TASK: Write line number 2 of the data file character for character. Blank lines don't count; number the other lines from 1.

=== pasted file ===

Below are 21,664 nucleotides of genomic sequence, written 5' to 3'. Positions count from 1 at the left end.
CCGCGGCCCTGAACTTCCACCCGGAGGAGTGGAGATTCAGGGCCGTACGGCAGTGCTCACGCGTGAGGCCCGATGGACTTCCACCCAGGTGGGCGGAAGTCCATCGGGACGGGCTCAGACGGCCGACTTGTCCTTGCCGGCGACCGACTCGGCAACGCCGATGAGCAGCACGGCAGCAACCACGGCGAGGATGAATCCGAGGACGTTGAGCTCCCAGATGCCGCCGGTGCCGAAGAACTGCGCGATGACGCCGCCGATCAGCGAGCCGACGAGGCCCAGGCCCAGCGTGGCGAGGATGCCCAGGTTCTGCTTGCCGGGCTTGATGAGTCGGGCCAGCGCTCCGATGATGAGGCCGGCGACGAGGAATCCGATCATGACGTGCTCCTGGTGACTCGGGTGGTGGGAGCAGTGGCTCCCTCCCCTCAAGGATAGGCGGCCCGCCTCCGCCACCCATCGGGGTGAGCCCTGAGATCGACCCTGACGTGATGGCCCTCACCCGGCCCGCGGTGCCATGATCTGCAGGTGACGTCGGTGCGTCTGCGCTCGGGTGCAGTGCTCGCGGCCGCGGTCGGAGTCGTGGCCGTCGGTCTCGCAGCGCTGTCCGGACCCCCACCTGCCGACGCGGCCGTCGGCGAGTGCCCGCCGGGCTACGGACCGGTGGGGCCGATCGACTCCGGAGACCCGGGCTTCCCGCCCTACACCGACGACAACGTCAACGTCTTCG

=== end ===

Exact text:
CCGCGGCCCTGAACTTCCACCCGGAGGAGTGGAGATTCAGGGCCGTACGGCAGTGCTCACGCGTGAGGCCCGATGGACTTCCACCCAGGTGGGCGGAAGTCCATCGGGACGGGCTCAGACGGCCGACTTGTCCTTGCCGGCGACCGACTCGGCAACGCCGATGAGCAGCACGGCAGCAACCACGGCGAGGATGAATCCGAGGACGTTGAGCTCCCAGATGCCGCCGGTGCCGAAGAACTGCGCGATGACGCCGCCGATCAGCGAGCCGACGAGGCCCAGGCCCAGCGTGGCGAGGATGCCCAGGTTCTGCTTGCCGGGCTTGATGAGTCGGGCCAGCGCTCCGATGATGAGGCCGGCGACGAGGAATCCGATCATGACGTGCTCCTGGTGACTCGGGTGGTGGGAGCAGTGGCTCCCTCCCCTCAAGGATAGGCGGCCCGCCTCCGCCACCCATCGGGGTGAGCCCTGAGATCGACCCTGACGTGATGGCCCTCACCCGGCCCGCGGTGCCATGATCTGCAGGTGACGTCGGTGCGTCTGCGCTCGGGTGCAGTGCTCGCGGCCGCGGTCGGAGTCGTGGCCGTCGGTCTCGCAGCGCTGTCCGGACCCCCACCTGCCGACGCGGCCGTCGGCGAGTGCCCGCCGGGCTACGGACCGGTGGGGCCGATCGACTCCGGAGACCCGGGCTTCCCGCCCTACACCGACGACAACGTCAACGTCTTCG